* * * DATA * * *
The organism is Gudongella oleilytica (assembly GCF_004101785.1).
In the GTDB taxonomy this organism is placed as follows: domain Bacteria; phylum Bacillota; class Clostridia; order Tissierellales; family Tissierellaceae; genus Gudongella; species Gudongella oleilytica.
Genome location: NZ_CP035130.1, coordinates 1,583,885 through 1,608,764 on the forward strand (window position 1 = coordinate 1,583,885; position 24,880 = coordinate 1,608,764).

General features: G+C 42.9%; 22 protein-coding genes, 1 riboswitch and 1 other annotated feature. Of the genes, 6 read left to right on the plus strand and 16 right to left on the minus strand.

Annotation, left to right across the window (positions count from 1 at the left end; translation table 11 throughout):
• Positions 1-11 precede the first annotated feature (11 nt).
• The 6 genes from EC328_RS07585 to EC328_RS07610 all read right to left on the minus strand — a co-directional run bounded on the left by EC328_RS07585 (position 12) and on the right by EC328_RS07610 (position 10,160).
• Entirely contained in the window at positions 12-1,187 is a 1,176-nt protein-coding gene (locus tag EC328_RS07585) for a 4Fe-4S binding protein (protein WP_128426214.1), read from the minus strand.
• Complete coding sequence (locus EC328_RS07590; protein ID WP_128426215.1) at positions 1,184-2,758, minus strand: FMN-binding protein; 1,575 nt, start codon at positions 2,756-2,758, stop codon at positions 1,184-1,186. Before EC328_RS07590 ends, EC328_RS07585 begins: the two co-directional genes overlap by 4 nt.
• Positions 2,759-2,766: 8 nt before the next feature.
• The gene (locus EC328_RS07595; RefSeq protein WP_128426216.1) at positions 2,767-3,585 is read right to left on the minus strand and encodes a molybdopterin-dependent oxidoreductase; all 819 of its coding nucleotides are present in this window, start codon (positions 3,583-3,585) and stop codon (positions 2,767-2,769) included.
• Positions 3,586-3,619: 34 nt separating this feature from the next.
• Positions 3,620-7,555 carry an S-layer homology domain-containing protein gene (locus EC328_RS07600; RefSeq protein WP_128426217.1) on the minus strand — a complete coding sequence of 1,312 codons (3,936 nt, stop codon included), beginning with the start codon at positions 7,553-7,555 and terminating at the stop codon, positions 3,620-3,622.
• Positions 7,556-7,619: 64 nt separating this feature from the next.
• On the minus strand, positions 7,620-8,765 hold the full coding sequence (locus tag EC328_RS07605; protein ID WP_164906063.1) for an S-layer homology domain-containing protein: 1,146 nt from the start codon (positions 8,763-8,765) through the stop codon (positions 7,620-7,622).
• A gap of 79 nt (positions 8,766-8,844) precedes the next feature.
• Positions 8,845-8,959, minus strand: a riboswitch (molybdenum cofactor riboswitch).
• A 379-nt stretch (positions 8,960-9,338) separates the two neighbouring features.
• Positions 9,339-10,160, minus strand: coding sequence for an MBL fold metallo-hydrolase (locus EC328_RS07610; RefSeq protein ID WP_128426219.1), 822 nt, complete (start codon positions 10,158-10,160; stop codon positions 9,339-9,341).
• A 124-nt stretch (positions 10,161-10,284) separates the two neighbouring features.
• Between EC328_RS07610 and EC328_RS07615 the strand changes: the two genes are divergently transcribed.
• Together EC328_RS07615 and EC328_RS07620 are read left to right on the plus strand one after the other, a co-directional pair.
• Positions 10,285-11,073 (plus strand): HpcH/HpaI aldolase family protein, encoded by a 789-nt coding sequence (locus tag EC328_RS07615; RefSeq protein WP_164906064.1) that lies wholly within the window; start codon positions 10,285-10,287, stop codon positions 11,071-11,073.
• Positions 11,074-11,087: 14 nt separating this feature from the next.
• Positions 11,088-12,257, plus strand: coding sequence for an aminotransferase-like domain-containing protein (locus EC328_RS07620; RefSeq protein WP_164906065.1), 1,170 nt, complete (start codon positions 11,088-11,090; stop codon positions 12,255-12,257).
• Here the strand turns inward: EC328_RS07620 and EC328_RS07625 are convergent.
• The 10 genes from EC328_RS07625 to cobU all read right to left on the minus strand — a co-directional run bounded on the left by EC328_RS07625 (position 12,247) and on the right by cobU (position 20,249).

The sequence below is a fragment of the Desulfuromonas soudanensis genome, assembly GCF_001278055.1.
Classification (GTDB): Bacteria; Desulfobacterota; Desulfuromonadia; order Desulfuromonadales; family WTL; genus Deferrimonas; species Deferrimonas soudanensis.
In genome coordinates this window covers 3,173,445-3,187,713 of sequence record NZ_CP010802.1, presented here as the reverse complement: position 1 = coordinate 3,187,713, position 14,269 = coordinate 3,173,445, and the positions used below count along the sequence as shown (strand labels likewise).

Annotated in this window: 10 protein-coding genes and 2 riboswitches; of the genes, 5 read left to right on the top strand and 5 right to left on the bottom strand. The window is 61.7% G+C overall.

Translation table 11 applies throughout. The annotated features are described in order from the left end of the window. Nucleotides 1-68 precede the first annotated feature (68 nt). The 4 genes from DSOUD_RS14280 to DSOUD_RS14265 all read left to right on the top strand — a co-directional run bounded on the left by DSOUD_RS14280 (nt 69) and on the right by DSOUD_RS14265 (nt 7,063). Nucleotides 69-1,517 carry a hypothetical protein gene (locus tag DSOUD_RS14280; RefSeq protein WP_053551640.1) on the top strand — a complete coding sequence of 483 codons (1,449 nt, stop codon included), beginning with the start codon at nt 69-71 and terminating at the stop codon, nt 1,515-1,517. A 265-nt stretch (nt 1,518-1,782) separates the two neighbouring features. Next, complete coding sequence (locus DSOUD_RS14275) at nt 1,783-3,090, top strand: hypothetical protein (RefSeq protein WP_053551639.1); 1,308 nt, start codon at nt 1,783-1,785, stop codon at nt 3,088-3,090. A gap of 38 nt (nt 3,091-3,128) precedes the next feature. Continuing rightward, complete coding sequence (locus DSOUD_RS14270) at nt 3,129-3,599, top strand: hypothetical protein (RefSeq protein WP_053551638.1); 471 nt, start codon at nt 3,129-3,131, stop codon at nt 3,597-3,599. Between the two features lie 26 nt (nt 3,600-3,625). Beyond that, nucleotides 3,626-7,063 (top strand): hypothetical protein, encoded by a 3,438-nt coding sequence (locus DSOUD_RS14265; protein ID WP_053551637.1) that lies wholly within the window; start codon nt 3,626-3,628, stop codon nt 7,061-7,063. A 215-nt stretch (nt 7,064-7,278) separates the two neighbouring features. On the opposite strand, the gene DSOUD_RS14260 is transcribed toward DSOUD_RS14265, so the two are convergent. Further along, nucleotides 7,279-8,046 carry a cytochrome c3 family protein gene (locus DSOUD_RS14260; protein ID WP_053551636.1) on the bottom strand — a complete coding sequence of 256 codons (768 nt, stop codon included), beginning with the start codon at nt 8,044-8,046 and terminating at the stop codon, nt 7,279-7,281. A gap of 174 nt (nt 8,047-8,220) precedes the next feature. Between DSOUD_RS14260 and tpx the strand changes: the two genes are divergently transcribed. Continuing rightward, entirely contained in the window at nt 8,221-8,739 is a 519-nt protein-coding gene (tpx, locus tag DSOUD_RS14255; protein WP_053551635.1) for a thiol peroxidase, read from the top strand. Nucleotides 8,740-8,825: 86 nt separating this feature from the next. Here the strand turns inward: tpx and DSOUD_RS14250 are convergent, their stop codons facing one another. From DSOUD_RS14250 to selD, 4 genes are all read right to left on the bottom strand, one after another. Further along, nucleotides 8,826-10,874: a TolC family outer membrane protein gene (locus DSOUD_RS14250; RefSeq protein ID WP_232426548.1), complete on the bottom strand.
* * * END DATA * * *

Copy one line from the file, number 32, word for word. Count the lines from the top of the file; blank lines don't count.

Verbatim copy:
Translation table 11 applies throughout. The annotated features are described in order from the left end of the window. Nucleotides 1-68 precede the first annotated feature (68 nt). The 4 genes from DSOUD_RS14280 to DSOUD_RS14265 all read left to right on the top strand — a co-directional run bounded on the left by DSOUD_RS14280 (nt 69) and on the right by DSOUD_RS14265 (nt 7,063). Nucleotides 69-1,517 carry a hypothetical protein gene (locus tag DSOUD_RS14280; RefSeq protein WP_053551640.1) on the top strand — a complete coding sequence of 483 codons (1,449 nt, stop codon included), beginning with the start codon at nt 69-71 and terminating at the stop codon, nt 1,515-1,517. A 265-nt stretch (nt 1,518-1,782) separates the two neighbouring features. Next, complete coding sequence (locus DSOUD_RS14275) at nt 1,783-3,090, top strand: hypothetical protein (RefSeq protein WP_053551639.1); 1,308 nt, start codon at nt 1,783-1,785, stop codon at nt 3,088-3,090. A gap of 38 nt (nt 3,091-3,128) precedes the next feature. Continuing rightward, complete coding sequence (locus DSOUD_RS14270) at nt 3,129-3,599, top strand: hypothetical protein (RefSeq protein WP_053551638.1); 471 nt, start codon at nt 3,129-3,131, stop codon at nt 3,597-3,599. Between the two features lie 26 nt (nt 3,600-3,625). Beyond that, nucleotides 3,626-7,063 (top strand): hypothetical protein, encoded by a 3,438-nt coding sequence (locus DSOUD_RS14265; protein ID WP_053551637.1) that lies wholly within the window; start codon nt 3,626-3,628, stop codon nt 7,061-7,063. A 215-nt stretch (nt 7,064-7,278) separates the two neighbouring features. On the opposite strand, the gene DSOUD_RS14260 is transcribed toward DSOUD_RS14265, so the two are convergent. Further along, nucleotides 7,279-8,046 carry a cytochrome c3 family protein gene (locus DSOUD_RS14260; protein ID WP_053551636.1) on the bottom strand — a complete coding sequence of 256 codons (768 nt, stop codon included), beginning with the start codon at nt 8,044-8,046 and terminating at the stop codon, nt 7,279-7,281. A gap of 174 nt (nt 8,047-8,220) precedes the next feature. Between DSOUD_RS14260 and tpx the strand changes: the two genes are divergently transcribed. Continuing rightward, entirely contained in the window at nt 8,221-8,739 is a 519-nt protein-coding gene (tpx, locus tag DSOUD_RS14255; protein WP_053551635.1) for a thiol peroxidase, read from the top strand. Nucleotides 8,740-8,825: 86 nt separating this feature from the next. Here the strand turns inward: tpx and DSOUD_RS14250 are convergent, their stop codons facing one another. From DSOUD_RS14250 to selD, 4 genes are all read right to left on the bottom strand, one after another. Further along, nucleotides 8,826-10,874: a TolC family outer membrane protein gene (locus DSOUD_RS14250; RefSeq protein ID WP_232426548.1), complete on the bottom strand.